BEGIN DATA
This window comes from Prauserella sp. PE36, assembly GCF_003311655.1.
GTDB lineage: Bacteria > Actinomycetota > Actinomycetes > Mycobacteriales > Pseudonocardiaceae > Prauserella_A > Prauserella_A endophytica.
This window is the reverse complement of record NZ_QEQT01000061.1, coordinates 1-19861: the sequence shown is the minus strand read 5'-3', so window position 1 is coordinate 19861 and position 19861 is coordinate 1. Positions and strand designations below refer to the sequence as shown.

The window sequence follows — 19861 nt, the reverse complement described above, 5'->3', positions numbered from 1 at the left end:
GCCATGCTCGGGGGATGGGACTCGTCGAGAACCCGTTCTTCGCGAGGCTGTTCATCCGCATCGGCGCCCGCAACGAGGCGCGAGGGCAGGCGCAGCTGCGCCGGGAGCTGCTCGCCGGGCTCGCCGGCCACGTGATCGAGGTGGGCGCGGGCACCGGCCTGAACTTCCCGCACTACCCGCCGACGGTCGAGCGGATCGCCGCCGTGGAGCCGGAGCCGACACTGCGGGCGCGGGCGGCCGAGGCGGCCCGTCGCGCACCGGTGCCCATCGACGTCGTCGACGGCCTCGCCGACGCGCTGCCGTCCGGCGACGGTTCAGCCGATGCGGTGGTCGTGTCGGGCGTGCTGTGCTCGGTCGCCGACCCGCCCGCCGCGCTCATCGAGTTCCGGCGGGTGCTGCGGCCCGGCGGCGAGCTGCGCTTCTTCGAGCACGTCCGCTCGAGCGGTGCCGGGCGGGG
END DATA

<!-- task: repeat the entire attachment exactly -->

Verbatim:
This window comes from Prauserella sp. PE36, assembly GCF_003311655.1.
GTDB lineage: Bacteria > Actinomycetota > Actinomycetes > Mycobacteriales > Pseudonocardiaceae > Prauserella_A > Prauserella_A endophytica.
This window is the reverse complement of record NZ_QEQT01000061.1, coordinates 1-19861: the sequence shown is the minus strand read 5'-3', so window position 1 is coordinate 19861 and position 19861 is coordinate 1. Positions and strand designations below refer to the sequence as shown.

The window sequence follows — 19861 nt, the reverse complement described above, 5'->3', positions numbered from 1 at the left end:
GCCATGCTCGGGGGATGGGACTCGTCGAGAACCCGTTCTTCGCGAGGCTGTTCATCCGCATCGGCGCCCGCAACGAGGCGCGAGGGCAGGCGCAGCTGCGCCGGGAGCTGCTCGCCGGGCTCGCCGGCCACGTGATCGAGGTGGGCGCGGGCACCGGCCTGAACTTCCCGCACTACCCGCCGACGGTCGAGCGGATCGCCGCCGTGGAGCCGGAGCCGACACTGCGGGCGCGGGCGGCCGAGGCGGCCCGTCGCGCACCGGTGCCCATCGACGTCGTCGACGGCCTCGCCGACGCGCTGCCGTCCGGCGACGGTTCAGCCGATGCGGTGGTCGTGTCGGGCGTGCTGTGCTCGGTCGCCGACCCGCCCGCCGCGCTCATCGAGTTCCGGCGGGTGCTGCGGCCCGGCGGCGAGCTGCGCTTCTTCGAGCACGTCCGCTCGAGCGGTGCCGGGCGGGG